Back in my days of owning SLCentral.com, there were a few bigger sites out there that did similar content. One of those went by the name of SysOpt.com, and was run by Scott Wainner. I had communicated with Scott a couple of times while he was an owner of the site (not sure if he remembers me). His site ended up being bought out, and he made a good amount of money in the process. Now Scott still works in the web business, and he recently launched a blog where he discusses making money online.
He recently made a post entitled ??Don??t Strive To Be Rich?? that made some good points about the type of goals you should really have to be successful. At the time of writing this, pretty much all of the comments to the article were in agreeance with Scott, and I am surprised that I am one of the only ones that didn??t quite see eye-to-eye. I got to writing a comment on the blog, but it started getting a bit long, and I thought it would be a great topic to discuss here on my blog instead.
Scott basically talks about the average vision people see when it comes to making money online??big houses, fast cars, etc. He found himself doing the same thing, after selling his sites to EarthWeb, Inc he did things like moving from his $700/month apartment to a $5,000/month rental house on teach bay. Then the dot com crash came, and he lost a lot of what he had made, which also gave him a much better understanding of how money should be spent and what is really important to him.
He felt that the payout he received for SysOpt was ??just nuts and disproportional to what he had built??, but now feels that the internet businesses he has are solid companies that that deserve to make what they make. He feels that this life lesson allowed him to ??feel sad?? for people striving to be rich, striving for big houses, striving for fast cars, etc because ultimately these things will not make them feel happy. Part of that reasoning was because people always strive to get something better than what they have??buy a 3-series, you??ll want a 5-series, buy a 2,000 sq/ft house, you??ll want a 3,000 sq/ft house. This is a natural mindset that we will always want more.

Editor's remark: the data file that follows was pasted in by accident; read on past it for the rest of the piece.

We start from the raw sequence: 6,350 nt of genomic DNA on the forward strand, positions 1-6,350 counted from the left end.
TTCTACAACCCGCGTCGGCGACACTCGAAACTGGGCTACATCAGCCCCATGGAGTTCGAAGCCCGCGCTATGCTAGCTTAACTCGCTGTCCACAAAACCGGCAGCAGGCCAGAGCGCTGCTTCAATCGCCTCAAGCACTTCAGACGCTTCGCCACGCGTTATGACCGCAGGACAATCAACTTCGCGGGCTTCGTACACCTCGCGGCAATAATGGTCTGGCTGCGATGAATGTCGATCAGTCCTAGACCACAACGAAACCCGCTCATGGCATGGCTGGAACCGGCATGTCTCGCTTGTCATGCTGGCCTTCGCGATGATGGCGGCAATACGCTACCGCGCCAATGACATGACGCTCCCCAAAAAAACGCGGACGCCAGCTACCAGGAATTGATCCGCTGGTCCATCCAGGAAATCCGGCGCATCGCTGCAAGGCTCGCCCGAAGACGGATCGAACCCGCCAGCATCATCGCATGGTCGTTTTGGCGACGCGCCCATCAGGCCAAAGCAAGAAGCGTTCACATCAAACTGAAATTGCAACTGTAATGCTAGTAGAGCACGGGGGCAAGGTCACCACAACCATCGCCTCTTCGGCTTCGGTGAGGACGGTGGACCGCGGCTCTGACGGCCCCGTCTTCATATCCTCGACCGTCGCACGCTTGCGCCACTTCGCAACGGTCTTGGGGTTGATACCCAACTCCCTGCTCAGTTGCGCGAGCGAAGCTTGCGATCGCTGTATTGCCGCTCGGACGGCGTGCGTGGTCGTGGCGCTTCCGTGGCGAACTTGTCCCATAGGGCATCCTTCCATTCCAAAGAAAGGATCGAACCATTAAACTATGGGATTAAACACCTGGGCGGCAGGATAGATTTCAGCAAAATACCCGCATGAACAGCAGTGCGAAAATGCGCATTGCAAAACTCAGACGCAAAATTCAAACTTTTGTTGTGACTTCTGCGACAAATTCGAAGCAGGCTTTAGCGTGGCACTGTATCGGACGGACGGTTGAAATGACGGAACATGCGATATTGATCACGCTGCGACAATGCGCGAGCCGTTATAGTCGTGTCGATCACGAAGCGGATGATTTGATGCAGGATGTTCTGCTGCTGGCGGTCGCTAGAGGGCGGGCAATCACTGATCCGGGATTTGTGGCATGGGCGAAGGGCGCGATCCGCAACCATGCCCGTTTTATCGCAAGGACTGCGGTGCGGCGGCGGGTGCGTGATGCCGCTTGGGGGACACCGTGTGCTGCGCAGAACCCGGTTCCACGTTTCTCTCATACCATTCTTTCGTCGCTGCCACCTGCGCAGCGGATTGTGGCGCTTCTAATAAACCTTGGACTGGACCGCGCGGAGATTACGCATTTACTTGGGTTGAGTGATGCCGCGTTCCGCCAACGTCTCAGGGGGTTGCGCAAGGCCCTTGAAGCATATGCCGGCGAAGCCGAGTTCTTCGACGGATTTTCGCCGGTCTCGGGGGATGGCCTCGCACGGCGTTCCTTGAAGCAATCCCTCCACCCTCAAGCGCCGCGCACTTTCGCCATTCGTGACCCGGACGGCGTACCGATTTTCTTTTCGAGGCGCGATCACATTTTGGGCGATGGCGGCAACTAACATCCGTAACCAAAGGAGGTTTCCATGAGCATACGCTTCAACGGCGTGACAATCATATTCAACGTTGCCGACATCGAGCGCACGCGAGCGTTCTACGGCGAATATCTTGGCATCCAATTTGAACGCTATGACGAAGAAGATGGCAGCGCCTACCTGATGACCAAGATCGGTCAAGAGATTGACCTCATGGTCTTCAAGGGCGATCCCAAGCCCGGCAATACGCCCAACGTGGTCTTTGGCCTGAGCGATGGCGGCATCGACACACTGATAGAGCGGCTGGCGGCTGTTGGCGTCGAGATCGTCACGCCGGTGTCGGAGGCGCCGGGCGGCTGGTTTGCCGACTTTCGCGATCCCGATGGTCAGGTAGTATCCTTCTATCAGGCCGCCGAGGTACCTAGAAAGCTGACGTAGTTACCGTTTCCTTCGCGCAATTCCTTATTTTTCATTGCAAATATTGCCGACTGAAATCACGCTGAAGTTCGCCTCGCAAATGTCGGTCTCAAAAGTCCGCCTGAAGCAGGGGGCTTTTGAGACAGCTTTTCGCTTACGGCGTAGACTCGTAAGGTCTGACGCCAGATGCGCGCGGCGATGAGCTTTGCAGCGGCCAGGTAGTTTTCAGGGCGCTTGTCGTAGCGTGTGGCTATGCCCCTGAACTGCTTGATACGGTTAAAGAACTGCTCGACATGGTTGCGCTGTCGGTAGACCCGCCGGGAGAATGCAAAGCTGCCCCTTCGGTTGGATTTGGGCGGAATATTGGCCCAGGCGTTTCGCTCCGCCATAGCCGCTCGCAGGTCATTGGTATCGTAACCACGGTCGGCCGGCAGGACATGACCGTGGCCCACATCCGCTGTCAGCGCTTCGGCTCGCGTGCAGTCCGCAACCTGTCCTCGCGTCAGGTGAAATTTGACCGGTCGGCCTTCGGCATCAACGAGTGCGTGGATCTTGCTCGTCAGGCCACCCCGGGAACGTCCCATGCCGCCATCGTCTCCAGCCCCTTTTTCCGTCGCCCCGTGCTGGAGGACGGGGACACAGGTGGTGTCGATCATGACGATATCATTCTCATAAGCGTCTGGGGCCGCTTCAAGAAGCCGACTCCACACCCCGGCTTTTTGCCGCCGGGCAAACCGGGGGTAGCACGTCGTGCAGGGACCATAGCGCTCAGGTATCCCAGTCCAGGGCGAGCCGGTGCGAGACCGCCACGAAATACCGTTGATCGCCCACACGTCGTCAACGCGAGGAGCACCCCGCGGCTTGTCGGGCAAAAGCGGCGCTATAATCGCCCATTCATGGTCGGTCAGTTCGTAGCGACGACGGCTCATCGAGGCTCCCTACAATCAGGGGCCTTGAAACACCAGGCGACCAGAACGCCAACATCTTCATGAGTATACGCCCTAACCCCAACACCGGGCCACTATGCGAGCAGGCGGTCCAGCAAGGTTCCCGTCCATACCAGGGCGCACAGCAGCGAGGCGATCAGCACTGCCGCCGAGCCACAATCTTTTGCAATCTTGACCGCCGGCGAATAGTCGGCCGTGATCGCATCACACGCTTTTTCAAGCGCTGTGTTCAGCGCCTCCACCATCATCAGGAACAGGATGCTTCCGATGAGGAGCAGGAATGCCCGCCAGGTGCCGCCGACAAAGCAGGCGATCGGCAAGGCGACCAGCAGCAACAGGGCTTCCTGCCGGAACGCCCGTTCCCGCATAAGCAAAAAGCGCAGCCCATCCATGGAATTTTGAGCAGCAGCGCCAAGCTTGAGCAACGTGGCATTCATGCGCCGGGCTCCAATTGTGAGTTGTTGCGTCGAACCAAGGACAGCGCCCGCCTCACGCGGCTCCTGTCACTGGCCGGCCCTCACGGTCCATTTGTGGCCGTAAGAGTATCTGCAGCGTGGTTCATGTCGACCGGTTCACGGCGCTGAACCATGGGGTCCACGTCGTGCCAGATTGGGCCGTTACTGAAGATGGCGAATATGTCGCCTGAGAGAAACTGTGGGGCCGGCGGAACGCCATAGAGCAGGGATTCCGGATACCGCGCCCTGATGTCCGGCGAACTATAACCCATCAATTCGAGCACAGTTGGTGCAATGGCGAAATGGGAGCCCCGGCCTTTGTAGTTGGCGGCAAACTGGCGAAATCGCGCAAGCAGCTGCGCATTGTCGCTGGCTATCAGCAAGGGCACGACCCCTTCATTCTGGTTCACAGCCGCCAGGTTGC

That part of the article was the part where I was thinking to myself that I don??t exactly agree with Scott. I agree that spending money that is out of proportion to what you have and what you make is not smart. I don’t agree that you shouldn’t have goals of ??material?? things like expensive cars and bigger houses. Many times the action of striving for the next step up is one of the sole things that can help you ??succeed?? that much faster. You could manage to live in a cheaper apartment, or drive a crappier car, but I’m sure you chose something more manageable but still nice to you. If that level meets your personal goals of happiness, that’s great, but I think we’re all different in that aspect.
I can tell you from personal experience, if I can proportionately afford to have a Lamborghini in my garage, I would be happier. But I am also a huge car fanatic. I also do agree with the statement about always wanting the next level up, and never really being truly satisfied, but I don’t think there is anything wrong with having goals of better things than what you have, as long as you are smart about “upgrading”.
I think there should be two types of goals. Your main life goals, for example being able to work from home and spending more time with your family, and then a perk goal, for example driving that 5-series instead of the 3. Both types of goals are important to have as they are the main reasons why people work hard for themselves and try to be successful.
What are your opinions about having material things as a priority goal? Do you tend to agree with Scott, or do you think that material things will make you happy?